Seattle were not dominant in their 24-7 win in New York, but they won. They were far from brilliant, but they kept their foot firmly on the Giants’ throat. They were flawed, but they were good. And they are far from out of the running in the NFC.
The boring pick
Seattle burst into contention in 2012, when a young defense and a good run game found the perfect partner in the agile, big-armed, Russell Wilson. Since then the ‘Hawks have gone 60-25-1, won a Super Bowl, and been inches from a second. Their success has been taken for granted, and as such, their qualities pretty firmly ignored.
Before the season few were excited about their prospects or talking them up. They were going to win the NFC West by default, and make a run at the Super Bowl again. YAWN! The levels of apathy were surprising.
Some detractors correctly pointed to the uncertainty at the running back position and the desperate state of the offensive line. After all, the rough blocking had got Wilson hurt in 2016 and really limited them in the playoffs.
Meet the new boss, same as the old boss
Those points almost don’t matter though. Because the Seattle Seahawks are still very much the Seattle freakin’ Seahawks.
|Points per Game||Yards per Game||Turnover differential per Game||Passer rating against||Yards per carry against|
Seattle’s great 2013 defense that lead them to a championship was better than the current side, but the margin is very minimal. Barely a point a game difference, and while the turnovers differential is down for the 2017 group a lot of that has to do with teams figuring out not to challenge Richard Sherman and little else.
The biggest difference is in yards per carry against, but a lot of that can be put on the game against Tennessee in Week 3 when the Titans racked up 195 yards on them and will level out as the season goes on.
The defense is still anchored by the same names as in 2013. Earl Thomas, Sherman, Michael Bennett, Bobby Wagner… the supporting cast may change but the main players are still there, and they are still crushing opponents.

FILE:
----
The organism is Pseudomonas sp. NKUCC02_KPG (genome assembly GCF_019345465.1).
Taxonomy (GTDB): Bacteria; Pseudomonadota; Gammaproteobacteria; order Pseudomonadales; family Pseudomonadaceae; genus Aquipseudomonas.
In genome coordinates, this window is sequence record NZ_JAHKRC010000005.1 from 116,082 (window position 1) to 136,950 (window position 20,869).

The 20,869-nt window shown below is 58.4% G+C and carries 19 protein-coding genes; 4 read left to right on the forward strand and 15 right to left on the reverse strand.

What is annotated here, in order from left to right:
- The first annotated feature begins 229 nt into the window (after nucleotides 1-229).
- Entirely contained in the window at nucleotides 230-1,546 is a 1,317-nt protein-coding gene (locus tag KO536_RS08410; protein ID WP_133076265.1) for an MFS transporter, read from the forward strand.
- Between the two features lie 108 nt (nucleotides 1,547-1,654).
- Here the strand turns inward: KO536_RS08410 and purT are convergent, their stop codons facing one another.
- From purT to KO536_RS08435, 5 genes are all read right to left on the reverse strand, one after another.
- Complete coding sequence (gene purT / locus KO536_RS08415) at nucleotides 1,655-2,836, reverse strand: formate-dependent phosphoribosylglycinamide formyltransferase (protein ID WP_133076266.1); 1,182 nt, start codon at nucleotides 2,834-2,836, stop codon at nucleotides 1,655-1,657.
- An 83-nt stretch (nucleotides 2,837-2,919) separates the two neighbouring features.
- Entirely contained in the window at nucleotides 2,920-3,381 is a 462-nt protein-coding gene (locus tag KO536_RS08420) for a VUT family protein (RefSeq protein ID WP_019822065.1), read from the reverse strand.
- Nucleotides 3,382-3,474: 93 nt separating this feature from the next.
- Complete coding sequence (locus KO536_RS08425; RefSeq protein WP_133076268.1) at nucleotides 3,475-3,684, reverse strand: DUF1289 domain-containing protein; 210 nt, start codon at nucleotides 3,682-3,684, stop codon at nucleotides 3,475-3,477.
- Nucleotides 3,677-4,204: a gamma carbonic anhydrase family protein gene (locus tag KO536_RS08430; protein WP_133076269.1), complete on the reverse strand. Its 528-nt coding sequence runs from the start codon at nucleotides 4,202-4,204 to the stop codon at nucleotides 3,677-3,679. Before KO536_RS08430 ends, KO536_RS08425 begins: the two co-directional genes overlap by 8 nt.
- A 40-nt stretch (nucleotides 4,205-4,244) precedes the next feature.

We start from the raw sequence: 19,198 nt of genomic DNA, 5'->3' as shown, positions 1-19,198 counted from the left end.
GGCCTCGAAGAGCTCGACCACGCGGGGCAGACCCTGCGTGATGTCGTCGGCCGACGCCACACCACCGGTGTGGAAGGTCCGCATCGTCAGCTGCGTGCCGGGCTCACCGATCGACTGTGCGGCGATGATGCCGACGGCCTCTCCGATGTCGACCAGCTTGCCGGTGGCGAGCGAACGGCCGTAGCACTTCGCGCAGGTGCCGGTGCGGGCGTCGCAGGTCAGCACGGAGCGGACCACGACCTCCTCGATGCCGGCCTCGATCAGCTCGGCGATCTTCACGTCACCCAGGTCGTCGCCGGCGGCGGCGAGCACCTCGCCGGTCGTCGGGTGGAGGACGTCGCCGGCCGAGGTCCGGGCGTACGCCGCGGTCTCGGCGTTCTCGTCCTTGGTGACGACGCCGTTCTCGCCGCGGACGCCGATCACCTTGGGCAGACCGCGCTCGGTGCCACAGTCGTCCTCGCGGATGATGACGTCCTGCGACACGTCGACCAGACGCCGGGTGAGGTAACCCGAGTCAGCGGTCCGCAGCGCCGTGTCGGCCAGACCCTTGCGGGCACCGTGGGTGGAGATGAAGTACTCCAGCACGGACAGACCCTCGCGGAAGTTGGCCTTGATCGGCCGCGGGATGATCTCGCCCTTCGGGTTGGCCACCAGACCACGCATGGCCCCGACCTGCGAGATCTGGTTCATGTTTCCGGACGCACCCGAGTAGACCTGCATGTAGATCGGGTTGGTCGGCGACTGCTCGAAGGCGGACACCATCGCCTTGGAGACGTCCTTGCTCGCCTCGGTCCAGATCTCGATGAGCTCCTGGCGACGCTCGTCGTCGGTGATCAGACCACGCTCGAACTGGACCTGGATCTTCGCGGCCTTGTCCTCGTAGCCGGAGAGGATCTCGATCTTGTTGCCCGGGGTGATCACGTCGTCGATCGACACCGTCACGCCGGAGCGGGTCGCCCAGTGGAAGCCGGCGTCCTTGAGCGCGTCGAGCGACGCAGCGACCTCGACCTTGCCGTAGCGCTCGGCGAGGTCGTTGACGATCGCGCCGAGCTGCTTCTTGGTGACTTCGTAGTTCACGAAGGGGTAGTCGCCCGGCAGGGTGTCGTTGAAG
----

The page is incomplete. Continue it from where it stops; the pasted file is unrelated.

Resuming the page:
That Titans game is the only time they have given up more than 20 points, and that is including a trip to Lambeau Field and a game against the Rams, who are averaging 36.7 points a game against non-Seattle opponents.
The Seahawks offense isn’t the most explosive or dominant, but it doesn’t have to be given the support they get from the defense. Wilson’s 2017 stats are very comparable to 2013.
Without Marshawn Lynch, the Seahawks are relying on Wilson to move the chains himself, which is obviously impacting his yards per attempt and touchdown percentages, but he is being very careful with the ball despite his poor protection, and it is helping keep the offense above water despite a 0.4 yard per carry drop since 2013.
The thing about Wilson and the Seahawks offense, is that despite it’s inconsistencies it is still extremely dangerous. Wilson’s feet haven’t been as big a factor in picking up positive yards, but he has been brilliant in avoiding negative ones, and his big arm means that any broken play is a potential touchdown.
Despite the Rams’ surprising competency this year, the Seahawks are still very much the team to beat in the NFC West, and with Aaron Rodgers’ injury and Atlanta’s shakiness they are all set to once again be the team to beat in the conference.
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